For this scenario, lets say the recording engineer listens to system A and confirms the location of the singers is correct.

Okay, let’s say that the recording engineer does listen to system A and confirms that the location of the singer is correct, but does it match what the mixing engineer’s coherent mix that was sent to the mastering engineer, the mastering engineer’s final version of the recording sent to the reproduction house? Does the mastering engineer’s version match that on the stamper, in the case of vinyl, at the reproduction house? Does the end-user’s copy of the media match the original stamper at the reproduction house? There is worn incurred as vinyl copies are produced, for instance.

You get the picture? Even if the recording engineer agrees that the sound of system A is accurate to what he recalls, the recording has gone through many steps after him that alter the sound, and at which step does it become the reference? Is at the recording engineer’s ear or is at the end-user’s media stage, for instance?
 
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Okay, let’s say that the recording engineer does listen to system A and confirms that the location of the singer is correct, but does it match what the mixing engineer’s coherent mix that was sent to the mastering engineer, the mastering engineer’s final version of the recording sent to the reproduction house? Does the mastering engineer’s version match that on the stamper, in the case of vinyl, at the reproduction house? Does the end-user’s copy of the media match the original stamper at the reproduction house? There is worn incurred as vinyl copies are produced, for instance.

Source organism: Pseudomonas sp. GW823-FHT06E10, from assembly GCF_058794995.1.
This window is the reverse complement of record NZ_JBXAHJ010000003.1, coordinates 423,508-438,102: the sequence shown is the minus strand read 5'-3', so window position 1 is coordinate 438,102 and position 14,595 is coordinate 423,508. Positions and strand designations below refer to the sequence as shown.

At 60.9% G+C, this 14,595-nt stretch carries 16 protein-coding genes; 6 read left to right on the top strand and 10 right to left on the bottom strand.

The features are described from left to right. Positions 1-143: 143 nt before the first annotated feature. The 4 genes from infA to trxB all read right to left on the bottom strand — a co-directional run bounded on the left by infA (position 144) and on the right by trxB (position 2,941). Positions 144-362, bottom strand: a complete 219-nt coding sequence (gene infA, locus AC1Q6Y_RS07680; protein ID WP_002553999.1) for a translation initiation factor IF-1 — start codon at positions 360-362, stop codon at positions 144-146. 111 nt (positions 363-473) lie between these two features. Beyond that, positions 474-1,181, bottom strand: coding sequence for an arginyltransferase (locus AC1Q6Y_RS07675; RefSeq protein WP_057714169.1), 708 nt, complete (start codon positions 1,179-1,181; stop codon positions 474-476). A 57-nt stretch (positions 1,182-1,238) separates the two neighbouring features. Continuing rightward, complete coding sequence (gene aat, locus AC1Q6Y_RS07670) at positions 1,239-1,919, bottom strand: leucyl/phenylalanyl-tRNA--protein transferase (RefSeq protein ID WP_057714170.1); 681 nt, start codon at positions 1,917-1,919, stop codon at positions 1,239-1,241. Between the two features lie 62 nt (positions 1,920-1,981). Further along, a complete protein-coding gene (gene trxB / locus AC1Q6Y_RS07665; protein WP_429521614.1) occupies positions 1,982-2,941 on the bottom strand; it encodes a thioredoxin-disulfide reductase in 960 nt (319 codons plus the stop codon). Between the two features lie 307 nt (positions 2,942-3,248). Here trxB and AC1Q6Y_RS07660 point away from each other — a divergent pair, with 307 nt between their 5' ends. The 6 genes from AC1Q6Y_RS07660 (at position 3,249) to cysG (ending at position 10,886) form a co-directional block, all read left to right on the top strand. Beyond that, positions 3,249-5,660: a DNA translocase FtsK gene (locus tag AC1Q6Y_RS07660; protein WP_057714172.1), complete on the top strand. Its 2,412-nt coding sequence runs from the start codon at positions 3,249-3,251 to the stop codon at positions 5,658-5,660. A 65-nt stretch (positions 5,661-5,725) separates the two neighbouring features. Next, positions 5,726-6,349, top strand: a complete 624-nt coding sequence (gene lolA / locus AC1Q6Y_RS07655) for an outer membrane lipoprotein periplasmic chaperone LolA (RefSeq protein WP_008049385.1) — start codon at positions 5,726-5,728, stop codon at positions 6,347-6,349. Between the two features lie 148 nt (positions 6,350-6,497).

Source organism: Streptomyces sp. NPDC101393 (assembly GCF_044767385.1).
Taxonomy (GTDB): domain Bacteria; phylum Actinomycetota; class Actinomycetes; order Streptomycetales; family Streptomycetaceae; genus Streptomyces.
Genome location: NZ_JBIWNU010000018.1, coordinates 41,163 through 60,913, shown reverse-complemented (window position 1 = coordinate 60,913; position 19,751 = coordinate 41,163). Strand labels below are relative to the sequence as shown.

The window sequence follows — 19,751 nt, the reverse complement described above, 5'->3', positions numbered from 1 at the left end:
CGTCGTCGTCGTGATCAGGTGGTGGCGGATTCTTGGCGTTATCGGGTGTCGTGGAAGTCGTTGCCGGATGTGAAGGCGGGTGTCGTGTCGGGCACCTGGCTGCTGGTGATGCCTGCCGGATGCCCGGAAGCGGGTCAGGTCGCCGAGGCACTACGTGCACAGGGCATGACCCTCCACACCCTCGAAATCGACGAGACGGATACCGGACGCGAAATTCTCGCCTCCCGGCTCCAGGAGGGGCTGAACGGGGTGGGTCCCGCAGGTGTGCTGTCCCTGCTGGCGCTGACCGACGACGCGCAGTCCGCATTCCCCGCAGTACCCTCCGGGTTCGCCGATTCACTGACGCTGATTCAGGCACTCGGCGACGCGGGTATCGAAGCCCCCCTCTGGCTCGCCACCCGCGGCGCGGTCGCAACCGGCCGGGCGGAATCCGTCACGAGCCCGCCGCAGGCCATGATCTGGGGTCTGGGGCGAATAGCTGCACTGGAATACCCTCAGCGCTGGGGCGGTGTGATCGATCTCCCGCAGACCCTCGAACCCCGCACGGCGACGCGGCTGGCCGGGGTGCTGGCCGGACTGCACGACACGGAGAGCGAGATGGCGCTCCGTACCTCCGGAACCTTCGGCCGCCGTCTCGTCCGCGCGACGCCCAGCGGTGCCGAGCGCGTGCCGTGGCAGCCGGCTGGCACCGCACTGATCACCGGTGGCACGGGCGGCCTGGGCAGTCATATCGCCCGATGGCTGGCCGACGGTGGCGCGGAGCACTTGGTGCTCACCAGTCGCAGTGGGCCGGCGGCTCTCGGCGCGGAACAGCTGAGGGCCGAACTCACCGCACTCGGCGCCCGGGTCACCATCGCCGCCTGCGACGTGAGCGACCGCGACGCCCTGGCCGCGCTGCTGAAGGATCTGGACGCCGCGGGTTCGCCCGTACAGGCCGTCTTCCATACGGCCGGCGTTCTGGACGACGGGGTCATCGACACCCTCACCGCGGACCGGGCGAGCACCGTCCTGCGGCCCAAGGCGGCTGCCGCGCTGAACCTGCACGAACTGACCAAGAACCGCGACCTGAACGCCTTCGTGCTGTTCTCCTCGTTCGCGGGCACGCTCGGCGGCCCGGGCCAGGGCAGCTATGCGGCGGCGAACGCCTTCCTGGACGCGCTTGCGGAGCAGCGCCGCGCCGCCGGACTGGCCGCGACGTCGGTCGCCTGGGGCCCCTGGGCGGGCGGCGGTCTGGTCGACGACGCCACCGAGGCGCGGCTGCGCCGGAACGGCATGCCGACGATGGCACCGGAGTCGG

You get the picture? Even if the recording engineer agrees that the sound of system A is accurate to what he recalls, the recording has gone through many steps after him that alter the sound, and at which step does it become the reference? Is at the recording engineer’s ear or is at the end-user’s media stage, for instance?